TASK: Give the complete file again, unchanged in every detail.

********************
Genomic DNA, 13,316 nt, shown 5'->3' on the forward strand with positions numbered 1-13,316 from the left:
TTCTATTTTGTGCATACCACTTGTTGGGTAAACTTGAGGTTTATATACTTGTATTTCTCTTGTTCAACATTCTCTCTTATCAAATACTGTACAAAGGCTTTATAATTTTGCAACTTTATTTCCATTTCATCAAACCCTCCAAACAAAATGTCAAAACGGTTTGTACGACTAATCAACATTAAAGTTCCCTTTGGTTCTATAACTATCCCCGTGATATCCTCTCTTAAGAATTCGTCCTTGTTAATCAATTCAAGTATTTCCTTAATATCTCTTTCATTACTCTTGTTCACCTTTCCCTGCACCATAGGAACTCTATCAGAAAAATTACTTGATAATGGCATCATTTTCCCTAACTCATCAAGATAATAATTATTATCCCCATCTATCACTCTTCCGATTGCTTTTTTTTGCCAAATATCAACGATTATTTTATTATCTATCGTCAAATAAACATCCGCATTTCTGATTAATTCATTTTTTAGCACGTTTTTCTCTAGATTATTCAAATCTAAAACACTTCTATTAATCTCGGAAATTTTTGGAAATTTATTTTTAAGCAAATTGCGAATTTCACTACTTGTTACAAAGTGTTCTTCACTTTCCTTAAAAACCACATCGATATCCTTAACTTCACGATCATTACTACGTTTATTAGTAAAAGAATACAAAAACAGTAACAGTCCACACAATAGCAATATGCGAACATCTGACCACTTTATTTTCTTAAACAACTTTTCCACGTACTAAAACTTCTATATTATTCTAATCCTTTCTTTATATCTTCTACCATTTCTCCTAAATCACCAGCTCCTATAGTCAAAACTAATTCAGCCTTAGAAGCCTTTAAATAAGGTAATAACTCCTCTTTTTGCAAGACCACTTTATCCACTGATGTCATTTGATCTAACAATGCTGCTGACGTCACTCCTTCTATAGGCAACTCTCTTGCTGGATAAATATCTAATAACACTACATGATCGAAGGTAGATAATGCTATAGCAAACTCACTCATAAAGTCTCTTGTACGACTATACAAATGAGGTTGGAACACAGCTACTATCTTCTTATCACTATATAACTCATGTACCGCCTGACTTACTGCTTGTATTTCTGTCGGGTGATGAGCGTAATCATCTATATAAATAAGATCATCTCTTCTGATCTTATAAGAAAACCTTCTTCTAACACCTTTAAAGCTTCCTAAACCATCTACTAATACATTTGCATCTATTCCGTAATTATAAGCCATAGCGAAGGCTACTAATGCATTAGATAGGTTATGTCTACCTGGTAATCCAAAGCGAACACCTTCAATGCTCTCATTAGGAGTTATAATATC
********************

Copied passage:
Genomic DNA, 13,316 nt, shown 5'->3' on the forward strand with positions numbered 1-13,316 from the left:
TTCTATTTTGTGCATACCACTTGTTGGGTAAACTTGAGGTTTATATACTTGTATTTCTCTTGTTCAACATTCTCTCTTATCAAATACTGTACAAAGGCTTTATAATTTTGCAACTTTATTTCCATTTCATCAAACCCTCCAAACAAAATGTCAAAACGGTTTGTACGACTAATCAACATTAAAGTTCCCTTTGGTTCTATAACTATCCCCGTGATATCCTCTCTTAAGAATTCGTCCTTGTTAATCAATTCAAGTATTTCCTTAATATCTCTTTCATTACTCTTGTTCACCTTTCCCTGCACCATAGGAACTCTATCAGAAAAATTACTTGATAATGGCATCATTTTCCCTAACTCATCAAGATAATAATTATTATCCCCATCTATCACTCTTCCGATTGCTTTTTTTTGCCAAATATCAACGATTATTTTATTATCTATCGTCAAATAAACATCCGCATTTCTGATTAATTCATTTTTTAGCACGTTTTTCTCTAGATTATTCAAATCTAAAACACTTCTATTAATCTCGGAAATTTTTGGAAATTTATTTTTAAGCAAATTGCGAATTTCACTACTTGTTACAAAGTGTTCTTCACTTTCCTTAAAAACCACATCGATATCCTTAACTTCACGATCATTACTACGTTTATTAGTAAAAGAATACAAAAACAGTAACAGTCCACACAATAGCAATATGCGAACATCTGACCACTTTATTTTCTTAAACAACTTTTCCACGTACTAAAACTTCTATATTATTCTAATCCTTTCTTTATATCTTCTACCATTTCTCCTAAATCACCAGCTCCTATAGTCAAAACTAATTCAGCCTTAGAAGCCTTTAAATAAGGTAATAACTCCTCTTTTTGCAAGACCACTTTATCCACTGATGTCATTTGATCTAACAATGCTGCTGACGTCACTCCTTCTATAGGCAACTCTCTTGCTGGATAAATATCTAATAACACTACATGATCGAAGGTAGATAATGCTATAGCAAACTCACTCATAAAGTCTCTTGTACGACTATACAAATGAGGTTGGAACACAGCTACTATCTTCTTATCACTATATAACTCATGTACCGCCTGACTTACTGCTTGTATTTCTGTCGGGTGATGAGCGTAATCATCTATATAAATAAGATCATCTCTTCTGATCTTATAAGAAAACCTTCTTCTAACACCTTTAAAGCTTCCTAAACCATCTACTAATACATTTGCATCTATTCCGTAATTATAAGCCATAGCGAAGGCTACTAATGCATTAGATAGGTTATGTCTACCTGGTAATCCAAAGCGAACACCTTCAATGCTCTCATTAGGAGTTATAATATC